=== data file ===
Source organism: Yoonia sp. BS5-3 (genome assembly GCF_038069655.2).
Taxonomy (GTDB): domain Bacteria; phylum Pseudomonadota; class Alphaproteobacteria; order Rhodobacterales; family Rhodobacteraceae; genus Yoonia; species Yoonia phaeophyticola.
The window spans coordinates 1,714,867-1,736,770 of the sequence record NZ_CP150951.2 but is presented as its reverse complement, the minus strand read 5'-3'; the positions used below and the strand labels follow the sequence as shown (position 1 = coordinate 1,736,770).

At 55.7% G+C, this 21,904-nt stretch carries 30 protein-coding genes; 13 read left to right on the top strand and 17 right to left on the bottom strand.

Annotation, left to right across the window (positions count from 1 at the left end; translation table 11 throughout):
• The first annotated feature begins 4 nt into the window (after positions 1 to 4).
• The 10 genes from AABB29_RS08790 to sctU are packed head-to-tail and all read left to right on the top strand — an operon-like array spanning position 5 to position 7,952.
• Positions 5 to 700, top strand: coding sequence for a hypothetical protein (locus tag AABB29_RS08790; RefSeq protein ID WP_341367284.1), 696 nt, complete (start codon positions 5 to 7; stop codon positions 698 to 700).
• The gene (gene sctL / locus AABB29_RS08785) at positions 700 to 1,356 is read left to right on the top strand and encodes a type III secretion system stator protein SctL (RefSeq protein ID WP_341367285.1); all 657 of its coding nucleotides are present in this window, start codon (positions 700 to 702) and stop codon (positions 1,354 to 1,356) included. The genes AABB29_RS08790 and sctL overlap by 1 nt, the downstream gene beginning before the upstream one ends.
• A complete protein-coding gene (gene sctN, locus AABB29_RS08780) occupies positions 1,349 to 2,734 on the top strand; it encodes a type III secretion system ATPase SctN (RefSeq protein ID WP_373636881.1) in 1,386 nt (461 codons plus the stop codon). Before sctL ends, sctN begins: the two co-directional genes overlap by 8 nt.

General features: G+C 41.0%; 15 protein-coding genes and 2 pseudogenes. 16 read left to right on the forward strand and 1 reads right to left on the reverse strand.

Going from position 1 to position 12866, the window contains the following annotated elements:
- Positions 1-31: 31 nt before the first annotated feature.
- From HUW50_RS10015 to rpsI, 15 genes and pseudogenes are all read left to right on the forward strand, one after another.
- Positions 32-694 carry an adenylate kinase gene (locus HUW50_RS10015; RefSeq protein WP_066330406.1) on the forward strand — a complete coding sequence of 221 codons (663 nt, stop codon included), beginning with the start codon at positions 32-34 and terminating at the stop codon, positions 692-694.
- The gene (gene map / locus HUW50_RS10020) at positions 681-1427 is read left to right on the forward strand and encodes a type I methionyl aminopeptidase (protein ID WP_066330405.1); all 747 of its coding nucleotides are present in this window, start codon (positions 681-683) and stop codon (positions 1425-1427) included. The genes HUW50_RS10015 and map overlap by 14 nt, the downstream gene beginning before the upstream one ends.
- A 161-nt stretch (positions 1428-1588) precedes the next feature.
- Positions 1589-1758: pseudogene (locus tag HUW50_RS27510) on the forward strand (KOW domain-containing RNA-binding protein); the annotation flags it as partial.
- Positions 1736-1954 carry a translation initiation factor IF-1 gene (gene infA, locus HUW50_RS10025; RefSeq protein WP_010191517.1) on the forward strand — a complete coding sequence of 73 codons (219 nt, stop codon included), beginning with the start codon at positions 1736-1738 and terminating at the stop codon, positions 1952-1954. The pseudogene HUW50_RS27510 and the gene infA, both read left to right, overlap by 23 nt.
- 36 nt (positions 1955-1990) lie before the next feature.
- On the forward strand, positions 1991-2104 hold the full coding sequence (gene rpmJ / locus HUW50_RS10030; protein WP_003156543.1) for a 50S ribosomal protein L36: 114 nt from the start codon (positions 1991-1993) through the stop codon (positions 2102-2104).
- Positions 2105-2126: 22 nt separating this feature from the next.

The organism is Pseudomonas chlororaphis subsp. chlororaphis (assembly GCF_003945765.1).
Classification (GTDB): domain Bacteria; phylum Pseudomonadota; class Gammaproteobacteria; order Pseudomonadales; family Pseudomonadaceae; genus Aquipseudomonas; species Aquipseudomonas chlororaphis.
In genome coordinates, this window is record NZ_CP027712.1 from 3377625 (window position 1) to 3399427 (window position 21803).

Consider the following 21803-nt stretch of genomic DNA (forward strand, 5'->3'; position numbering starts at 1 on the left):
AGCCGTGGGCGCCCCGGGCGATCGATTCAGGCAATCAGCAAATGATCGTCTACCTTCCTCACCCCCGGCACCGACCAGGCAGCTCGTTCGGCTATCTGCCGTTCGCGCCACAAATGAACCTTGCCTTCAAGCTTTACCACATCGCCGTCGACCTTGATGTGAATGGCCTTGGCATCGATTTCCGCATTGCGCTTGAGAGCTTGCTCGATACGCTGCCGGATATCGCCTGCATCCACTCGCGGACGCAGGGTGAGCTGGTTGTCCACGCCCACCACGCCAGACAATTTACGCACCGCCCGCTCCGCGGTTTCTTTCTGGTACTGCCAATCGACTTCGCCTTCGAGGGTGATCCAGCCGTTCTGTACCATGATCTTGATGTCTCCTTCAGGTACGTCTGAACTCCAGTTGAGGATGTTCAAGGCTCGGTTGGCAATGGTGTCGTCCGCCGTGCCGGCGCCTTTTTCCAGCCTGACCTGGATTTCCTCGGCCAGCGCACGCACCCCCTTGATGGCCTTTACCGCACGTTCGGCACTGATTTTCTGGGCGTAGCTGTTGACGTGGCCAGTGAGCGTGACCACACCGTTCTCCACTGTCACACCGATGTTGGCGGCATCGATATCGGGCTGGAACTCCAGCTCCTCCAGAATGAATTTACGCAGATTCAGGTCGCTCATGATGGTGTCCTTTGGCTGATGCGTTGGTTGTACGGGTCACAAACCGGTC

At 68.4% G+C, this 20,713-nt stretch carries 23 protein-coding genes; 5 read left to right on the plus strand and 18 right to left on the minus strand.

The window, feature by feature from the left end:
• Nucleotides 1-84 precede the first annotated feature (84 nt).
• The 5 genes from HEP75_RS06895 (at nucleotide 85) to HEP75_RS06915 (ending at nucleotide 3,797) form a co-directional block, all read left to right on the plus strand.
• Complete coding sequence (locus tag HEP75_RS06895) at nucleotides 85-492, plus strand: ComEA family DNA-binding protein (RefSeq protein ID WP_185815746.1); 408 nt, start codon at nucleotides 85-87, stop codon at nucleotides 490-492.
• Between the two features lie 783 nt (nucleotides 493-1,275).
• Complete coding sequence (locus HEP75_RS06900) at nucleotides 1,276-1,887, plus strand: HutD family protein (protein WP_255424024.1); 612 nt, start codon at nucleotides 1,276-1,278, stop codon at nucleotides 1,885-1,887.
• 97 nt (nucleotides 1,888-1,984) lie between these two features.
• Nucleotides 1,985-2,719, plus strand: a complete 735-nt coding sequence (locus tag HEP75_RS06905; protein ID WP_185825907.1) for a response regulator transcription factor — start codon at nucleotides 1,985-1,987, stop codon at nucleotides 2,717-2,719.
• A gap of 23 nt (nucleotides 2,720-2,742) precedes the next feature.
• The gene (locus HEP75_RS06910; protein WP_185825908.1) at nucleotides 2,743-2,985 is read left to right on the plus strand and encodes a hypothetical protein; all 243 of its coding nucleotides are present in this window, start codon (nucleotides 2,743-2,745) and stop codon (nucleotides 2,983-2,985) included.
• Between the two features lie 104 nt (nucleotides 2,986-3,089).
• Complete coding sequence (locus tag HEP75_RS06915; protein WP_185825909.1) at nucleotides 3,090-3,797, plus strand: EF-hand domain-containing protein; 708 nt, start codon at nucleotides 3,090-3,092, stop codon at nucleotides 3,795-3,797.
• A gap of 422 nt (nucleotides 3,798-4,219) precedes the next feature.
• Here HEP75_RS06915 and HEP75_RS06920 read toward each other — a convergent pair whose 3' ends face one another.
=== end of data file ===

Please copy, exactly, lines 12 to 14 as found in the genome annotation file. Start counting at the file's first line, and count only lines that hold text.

Going from position 1 to position 12866, the window contains the following annotated elements:
- Positions 1-31: 31 nt before the first annotated feature.
- From HUW50_RS10015 to rpsI, 15 genes and pseudogenes are all read left to right on the forward strand, one after another.